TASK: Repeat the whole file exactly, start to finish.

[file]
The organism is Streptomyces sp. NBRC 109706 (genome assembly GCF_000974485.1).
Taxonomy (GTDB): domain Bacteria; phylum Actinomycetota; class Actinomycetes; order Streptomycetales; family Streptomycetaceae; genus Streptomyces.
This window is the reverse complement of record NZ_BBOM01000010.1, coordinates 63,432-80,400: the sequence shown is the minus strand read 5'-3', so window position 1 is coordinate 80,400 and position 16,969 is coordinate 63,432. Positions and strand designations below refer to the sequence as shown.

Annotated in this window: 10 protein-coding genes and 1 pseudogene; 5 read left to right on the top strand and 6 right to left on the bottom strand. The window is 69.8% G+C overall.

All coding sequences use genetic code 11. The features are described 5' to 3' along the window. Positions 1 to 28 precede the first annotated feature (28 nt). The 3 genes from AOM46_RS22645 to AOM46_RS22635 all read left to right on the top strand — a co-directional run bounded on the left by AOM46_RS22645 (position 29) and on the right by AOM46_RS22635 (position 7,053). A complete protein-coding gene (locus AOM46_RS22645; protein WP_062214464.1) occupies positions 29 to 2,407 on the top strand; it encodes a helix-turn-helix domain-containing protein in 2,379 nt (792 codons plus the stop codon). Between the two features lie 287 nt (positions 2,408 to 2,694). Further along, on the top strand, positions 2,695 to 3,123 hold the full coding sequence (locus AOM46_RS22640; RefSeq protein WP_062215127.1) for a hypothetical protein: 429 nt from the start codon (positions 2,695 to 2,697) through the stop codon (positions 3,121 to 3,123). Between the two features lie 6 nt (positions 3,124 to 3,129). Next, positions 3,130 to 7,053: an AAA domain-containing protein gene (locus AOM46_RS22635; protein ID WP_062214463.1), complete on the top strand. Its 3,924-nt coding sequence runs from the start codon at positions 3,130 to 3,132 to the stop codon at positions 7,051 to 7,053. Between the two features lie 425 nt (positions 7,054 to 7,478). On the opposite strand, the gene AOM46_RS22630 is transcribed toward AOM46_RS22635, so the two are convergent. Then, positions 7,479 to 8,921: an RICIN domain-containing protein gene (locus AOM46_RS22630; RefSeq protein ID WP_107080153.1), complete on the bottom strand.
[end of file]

The organism is Streptomyces sp. NBRC 109706 (genome assembly GCF_000974485.1).
Taxonomy (GTDB): domain Bacteria; phylum Actinomycetota; class Actinomycetes; order Streptomycetales; family Streptomycetaceae; genus Streptomyces.
This window is the reverse complement of record NZ_BBOM01000010.1, coordinates 63,432-80,400: the sequence shown is the minus strand read 5'-3', so window position 1 is coordinate 80,400 and position 16,969 is coordinate 63,432. Positions and strand designations below refer to the sequence as shown.

Annotated in this window: 10 protein-coding genes and 1 pseudogene; 5 read left to right on the top strand and 6 right to left on the bottom strand. The window is 69.8% G+C overall.

All coding sequences use genetic code 11. The features are described 5' to 3' along the window. Positions 1 to 28 precede the first annotated feature (28 nt). The 3 genes from AOM46_RS22645 to AOM46_RS22635 all read left to right on the top strand — a co-directional run bounded on the left by AOM46_RS22645 (position 29) and on the right by AOM46_RS22635 (position 7,053). A complete protein-coding gene (locus AOM46_RS22645; protein WP_062214464.1) occupies positions 29 to 2,407 on the top strand; it encodes a helix-turn-helix domain-containing protein in 2,379 nt (792 codons plus the stop codon). Between the two features lie 287 nt (positions 2,408 to 2,694). Further along, on the top strand, positions 2,695 to 3,123 hold the full coding sequence (locus AOM46_RS22640; RefSeq protein WP_062215127.1) for a hypothetical protein: 429 nt from the start codon (positions 2,695 to 2,697) through the stop codon (positions 3,121 to 3,123). Between the two features lie 6 nt (positions 3,124 to 3,129). Next, positions 3,130 to 7,053: an AAA domain-containing protein gene (locus AOM46_RS22635; protein ID WP_062214463.1), complete on the top strand. Its 3,924-nt coding sequence runs from the start codon at positions 3,130 to 3,132 to the stop codon at positions 7,051 to 7,053. Between the two features lie 425 nt (positions 7,054 to 7,478). On the opposite strand, the gene AOM46_RS22630 is transcribed toward AOM46_RS22635, so the two are convergent. Then, positions 7,479 to 8,921: an RICIN domain-containing protein gene (locus AOM46_RS22630; RefSeq protein ID WP_107080153.1), complete on the bottom strand.